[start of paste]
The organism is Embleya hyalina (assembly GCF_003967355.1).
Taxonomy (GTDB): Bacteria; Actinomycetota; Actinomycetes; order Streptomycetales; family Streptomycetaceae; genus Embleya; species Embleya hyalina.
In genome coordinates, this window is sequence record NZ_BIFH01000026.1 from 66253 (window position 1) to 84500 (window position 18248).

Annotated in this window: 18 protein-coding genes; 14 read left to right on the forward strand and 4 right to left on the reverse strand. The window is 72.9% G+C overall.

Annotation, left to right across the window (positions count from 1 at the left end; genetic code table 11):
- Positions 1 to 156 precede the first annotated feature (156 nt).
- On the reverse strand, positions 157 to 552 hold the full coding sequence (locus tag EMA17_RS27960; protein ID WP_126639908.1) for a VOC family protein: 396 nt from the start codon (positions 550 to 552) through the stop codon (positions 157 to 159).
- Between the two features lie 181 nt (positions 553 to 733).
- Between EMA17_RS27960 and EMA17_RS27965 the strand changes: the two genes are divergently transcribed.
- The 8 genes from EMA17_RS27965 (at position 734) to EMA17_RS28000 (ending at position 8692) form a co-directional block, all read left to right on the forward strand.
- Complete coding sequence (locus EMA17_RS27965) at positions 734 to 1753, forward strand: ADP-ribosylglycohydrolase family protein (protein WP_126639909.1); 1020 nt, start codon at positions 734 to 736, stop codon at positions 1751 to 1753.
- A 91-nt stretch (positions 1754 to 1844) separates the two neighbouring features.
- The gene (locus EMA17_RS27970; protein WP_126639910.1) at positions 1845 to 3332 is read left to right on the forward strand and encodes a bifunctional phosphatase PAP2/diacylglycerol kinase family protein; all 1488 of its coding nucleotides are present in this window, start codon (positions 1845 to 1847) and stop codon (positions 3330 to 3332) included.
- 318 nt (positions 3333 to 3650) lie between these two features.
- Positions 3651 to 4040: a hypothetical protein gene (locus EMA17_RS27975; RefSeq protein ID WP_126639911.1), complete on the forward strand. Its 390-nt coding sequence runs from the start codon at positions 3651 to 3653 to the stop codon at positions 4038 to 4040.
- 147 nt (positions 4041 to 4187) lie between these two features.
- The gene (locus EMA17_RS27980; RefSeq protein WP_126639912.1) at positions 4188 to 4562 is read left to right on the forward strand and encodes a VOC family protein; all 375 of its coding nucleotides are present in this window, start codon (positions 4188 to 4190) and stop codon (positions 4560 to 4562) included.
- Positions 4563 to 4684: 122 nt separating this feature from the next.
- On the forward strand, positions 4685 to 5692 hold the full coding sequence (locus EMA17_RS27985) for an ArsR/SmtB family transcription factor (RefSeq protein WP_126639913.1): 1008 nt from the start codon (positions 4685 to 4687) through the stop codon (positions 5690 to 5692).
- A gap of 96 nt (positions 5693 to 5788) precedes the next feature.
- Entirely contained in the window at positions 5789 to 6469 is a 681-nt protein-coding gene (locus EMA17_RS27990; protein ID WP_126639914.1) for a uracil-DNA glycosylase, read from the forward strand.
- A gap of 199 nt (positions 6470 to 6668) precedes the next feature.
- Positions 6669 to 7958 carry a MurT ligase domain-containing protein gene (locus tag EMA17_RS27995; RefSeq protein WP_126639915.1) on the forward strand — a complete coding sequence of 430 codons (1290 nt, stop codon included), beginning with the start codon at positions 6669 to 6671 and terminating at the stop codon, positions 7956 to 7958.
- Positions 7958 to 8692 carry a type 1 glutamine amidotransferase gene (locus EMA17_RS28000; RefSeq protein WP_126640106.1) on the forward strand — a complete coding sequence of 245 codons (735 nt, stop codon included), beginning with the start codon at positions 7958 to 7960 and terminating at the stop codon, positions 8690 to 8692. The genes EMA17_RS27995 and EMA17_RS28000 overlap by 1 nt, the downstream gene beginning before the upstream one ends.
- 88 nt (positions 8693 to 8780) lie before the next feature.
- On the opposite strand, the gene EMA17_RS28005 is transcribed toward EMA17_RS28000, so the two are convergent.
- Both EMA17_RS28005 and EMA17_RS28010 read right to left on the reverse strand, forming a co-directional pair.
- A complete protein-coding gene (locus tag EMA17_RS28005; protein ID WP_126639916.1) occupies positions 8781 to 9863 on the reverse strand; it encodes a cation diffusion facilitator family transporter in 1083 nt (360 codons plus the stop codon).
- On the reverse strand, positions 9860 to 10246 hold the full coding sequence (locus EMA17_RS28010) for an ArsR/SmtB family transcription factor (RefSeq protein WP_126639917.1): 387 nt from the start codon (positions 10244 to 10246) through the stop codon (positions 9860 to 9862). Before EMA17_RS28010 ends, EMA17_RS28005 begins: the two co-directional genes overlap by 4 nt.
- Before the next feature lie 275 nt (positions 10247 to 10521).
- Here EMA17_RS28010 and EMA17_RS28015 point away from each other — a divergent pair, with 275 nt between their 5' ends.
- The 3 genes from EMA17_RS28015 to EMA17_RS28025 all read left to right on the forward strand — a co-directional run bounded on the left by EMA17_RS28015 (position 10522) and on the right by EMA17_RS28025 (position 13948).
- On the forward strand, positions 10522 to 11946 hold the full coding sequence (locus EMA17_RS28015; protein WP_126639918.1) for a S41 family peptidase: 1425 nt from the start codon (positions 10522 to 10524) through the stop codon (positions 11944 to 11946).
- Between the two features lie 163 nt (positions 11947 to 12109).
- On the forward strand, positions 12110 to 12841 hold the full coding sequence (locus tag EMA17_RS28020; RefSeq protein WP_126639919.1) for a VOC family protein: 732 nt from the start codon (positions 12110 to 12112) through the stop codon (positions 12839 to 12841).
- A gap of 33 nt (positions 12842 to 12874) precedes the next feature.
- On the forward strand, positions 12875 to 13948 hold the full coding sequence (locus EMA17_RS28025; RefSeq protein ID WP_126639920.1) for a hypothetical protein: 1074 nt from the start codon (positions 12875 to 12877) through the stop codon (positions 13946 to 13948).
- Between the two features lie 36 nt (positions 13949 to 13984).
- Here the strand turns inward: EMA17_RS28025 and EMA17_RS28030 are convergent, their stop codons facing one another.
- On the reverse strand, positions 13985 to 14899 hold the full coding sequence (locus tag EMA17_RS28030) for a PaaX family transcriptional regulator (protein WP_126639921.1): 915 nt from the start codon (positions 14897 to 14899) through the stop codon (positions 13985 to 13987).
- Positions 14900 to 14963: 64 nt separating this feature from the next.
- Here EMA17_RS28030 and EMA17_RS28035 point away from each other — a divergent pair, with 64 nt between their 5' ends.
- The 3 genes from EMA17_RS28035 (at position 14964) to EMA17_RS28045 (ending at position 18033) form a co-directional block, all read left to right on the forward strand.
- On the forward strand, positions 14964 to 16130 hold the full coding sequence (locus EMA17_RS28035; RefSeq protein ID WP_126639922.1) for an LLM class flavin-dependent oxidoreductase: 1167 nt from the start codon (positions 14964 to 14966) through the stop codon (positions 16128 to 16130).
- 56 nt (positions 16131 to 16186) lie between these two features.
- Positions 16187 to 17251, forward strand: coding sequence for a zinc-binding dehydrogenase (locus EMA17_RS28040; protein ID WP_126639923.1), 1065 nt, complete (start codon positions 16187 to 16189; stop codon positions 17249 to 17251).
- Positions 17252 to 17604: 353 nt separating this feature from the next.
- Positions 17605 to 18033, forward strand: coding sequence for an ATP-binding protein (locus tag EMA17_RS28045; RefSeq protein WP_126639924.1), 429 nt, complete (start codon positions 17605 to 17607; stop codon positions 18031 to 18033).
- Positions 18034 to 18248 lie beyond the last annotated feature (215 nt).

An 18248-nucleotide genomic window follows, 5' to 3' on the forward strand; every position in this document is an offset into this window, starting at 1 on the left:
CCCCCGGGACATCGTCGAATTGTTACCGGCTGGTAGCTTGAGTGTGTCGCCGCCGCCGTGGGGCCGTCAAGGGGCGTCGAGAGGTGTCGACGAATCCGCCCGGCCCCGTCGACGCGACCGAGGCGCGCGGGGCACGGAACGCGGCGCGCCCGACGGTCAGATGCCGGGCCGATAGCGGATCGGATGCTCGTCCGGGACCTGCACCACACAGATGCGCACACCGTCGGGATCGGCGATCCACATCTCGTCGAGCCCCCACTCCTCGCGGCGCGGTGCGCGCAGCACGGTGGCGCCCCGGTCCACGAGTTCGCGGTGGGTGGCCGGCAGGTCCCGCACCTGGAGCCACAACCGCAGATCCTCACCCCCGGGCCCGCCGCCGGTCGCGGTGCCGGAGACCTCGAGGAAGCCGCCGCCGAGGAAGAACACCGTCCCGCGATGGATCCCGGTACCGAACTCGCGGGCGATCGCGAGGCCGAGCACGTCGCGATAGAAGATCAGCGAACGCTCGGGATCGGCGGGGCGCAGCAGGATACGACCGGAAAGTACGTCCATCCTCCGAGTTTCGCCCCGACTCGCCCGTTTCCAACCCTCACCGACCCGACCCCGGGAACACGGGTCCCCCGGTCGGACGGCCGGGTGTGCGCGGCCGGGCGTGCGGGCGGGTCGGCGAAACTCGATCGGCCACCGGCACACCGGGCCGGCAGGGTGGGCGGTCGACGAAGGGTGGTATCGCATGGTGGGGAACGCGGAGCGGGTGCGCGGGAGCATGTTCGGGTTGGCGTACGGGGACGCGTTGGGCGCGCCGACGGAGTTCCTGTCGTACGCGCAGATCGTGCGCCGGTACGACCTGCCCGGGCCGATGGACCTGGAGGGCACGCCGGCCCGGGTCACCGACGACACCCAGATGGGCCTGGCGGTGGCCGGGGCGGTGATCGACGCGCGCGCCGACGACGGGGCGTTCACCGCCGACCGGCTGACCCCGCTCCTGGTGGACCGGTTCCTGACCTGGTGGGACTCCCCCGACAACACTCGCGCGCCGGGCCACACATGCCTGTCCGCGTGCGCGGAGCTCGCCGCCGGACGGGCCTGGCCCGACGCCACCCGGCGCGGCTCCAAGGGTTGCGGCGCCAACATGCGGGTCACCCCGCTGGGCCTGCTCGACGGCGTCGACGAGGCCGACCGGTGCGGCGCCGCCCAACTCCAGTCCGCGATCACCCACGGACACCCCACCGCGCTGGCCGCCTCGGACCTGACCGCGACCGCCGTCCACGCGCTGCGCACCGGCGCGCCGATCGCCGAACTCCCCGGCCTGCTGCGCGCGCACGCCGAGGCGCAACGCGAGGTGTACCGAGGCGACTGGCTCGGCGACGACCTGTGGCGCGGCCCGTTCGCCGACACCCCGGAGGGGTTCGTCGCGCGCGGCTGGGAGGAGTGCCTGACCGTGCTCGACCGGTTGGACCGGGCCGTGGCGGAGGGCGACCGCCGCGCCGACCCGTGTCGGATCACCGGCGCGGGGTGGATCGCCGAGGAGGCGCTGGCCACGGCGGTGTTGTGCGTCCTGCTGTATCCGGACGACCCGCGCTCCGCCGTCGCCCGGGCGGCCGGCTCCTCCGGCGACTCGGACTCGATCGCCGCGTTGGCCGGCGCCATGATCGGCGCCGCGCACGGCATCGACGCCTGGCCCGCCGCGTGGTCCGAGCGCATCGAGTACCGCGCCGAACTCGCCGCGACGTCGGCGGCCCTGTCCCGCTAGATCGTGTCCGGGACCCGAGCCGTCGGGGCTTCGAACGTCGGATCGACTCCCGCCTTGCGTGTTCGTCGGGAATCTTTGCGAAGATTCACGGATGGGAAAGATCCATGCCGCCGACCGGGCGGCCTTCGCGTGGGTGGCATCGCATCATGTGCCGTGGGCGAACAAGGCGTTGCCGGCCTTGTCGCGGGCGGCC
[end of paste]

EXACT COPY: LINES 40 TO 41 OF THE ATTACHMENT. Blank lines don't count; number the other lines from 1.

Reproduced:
- On the reverse strand, positions 13985 to 14899 hold the full coding sequence (locus tag EMA17_RS28030) for a PaaX family transcriptional regulator (protein WP_126639921.1): 915 nt from the start codon (positions 14897 to 14899) through the stop codon (positions 13985 to 13987).
- Positions 14900 to 14963: 64 nt separating this feature from the next.